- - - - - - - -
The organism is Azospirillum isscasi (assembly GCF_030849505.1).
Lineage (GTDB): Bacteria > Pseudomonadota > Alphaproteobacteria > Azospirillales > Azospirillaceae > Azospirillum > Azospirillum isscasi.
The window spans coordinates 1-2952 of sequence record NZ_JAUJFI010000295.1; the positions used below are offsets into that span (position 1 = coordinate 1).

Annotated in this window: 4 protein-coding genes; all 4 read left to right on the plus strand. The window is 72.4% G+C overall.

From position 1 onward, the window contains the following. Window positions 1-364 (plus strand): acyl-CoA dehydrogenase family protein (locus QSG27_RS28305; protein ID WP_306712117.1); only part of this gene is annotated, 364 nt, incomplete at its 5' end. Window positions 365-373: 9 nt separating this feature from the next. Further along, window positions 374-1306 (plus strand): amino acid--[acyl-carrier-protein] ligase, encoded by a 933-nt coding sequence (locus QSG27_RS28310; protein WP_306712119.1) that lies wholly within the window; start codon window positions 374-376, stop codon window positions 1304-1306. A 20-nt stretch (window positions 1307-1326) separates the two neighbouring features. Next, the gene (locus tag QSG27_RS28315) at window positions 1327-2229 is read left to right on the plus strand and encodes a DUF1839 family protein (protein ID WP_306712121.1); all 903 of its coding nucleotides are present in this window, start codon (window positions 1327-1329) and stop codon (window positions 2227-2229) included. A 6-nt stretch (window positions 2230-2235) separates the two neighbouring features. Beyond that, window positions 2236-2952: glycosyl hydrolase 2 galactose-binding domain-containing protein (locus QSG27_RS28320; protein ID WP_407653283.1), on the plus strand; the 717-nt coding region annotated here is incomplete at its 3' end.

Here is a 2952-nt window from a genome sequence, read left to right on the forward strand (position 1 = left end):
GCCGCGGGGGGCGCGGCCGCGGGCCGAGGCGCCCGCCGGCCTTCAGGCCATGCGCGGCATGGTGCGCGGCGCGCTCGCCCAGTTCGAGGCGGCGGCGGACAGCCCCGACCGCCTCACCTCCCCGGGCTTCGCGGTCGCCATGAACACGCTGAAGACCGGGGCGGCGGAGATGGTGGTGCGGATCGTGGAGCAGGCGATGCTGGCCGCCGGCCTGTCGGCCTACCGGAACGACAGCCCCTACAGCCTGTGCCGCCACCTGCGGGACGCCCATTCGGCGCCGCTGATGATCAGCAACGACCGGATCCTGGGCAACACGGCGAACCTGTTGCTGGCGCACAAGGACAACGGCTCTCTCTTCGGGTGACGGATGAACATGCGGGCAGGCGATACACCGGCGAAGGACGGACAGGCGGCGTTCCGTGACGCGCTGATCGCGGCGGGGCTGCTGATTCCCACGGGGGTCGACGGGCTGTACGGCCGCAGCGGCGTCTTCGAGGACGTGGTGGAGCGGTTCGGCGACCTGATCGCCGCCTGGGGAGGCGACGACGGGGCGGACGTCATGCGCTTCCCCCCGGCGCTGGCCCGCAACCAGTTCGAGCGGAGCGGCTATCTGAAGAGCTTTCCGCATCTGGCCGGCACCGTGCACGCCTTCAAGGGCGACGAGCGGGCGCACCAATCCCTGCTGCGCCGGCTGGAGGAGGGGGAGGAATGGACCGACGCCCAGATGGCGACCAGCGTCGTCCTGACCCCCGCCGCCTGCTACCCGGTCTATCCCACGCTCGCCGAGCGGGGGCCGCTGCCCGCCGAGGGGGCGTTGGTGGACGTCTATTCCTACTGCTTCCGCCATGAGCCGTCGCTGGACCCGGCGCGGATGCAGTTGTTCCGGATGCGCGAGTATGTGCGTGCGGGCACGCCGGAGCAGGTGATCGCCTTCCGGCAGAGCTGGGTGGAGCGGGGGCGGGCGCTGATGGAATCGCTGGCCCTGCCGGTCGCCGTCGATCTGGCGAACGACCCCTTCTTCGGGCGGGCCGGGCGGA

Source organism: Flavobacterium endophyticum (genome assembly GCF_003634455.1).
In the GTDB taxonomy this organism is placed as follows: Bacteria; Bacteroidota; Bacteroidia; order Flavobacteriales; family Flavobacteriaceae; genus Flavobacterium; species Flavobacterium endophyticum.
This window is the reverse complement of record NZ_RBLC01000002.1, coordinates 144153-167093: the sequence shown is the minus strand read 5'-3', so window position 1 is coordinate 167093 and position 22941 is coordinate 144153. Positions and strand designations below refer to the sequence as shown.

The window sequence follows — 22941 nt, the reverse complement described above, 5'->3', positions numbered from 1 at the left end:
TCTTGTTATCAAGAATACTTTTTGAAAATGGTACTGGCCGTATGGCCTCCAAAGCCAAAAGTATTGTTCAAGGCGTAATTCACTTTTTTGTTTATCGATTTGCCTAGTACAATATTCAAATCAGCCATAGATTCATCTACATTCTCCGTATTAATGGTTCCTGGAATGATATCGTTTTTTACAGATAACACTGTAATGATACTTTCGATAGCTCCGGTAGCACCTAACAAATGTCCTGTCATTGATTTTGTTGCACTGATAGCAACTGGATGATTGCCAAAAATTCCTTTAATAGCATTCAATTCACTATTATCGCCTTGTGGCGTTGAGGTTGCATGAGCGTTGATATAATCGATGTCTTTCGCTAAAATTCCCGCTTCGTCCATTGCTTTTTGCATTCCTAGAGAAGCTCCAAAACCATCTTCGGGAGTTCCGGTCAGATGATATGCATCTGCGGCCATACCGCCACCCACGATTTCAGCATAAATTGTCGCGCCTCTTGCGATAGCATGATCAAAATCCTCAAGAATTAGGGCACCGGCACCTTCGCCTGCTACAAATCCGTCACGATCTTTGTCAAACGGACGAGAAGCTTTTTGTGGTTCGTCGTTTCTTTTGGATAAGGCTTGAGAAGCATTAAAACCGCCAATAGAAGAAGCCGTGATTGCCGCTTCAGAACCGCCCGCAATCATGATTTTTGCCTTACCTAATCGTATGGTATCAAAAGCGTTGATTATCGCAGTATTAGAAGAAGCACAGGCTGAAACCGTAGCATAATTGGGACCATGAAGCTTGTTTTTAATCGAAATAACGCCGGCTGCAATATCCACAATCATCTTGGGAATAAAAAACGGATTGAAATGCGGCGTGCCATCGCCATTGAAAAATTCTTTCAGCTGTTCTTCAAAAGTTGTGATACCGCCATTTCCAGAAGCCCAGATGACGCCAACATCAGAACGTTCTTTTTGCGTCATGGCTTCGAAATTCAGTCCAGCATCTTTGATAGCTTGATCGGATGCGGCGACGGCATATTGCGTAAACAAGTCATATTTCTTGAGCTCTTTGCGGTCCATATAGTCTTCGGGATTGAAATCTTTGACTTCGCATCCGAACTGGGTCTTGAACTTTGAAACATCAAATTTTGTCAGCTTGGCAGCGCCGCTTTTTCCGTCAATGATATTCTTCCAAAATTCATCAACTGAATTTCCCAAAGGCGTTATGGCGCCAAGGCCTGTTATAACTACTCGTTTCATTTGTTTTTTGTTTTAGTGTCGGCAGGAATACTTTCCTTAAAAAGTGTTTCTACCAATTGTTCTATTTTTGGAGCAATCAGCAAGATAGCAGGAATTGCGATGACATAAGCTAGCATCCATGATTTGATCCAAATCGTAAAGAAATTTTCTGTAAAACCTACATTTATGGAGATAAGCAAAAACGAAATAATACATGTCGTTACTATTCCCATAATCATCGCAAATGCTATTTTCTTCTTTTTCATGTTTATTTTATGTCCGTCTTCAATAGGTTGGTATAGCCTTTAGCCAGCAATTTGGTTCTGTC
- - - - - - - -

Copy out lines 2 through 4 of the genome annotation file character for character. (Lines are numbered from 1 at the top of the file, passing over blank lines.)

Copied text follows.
Lineage (GTDB): Bacteria > Pseudomonadota > Alphaproteobacteria > Azospirillales > Azospirillaceae > Azospirillum > Azospirillum isscasi.
The window spans coordinates 1-2952 of sequence record NZ_JAUJFI010000295.1; the positions used below are offsets into that span (position 1 = coordinate 1).

Annotated in this window: 4 protein-coding genes; all 4 read left to right on the plus strand. The window is 72.4% G+C overall.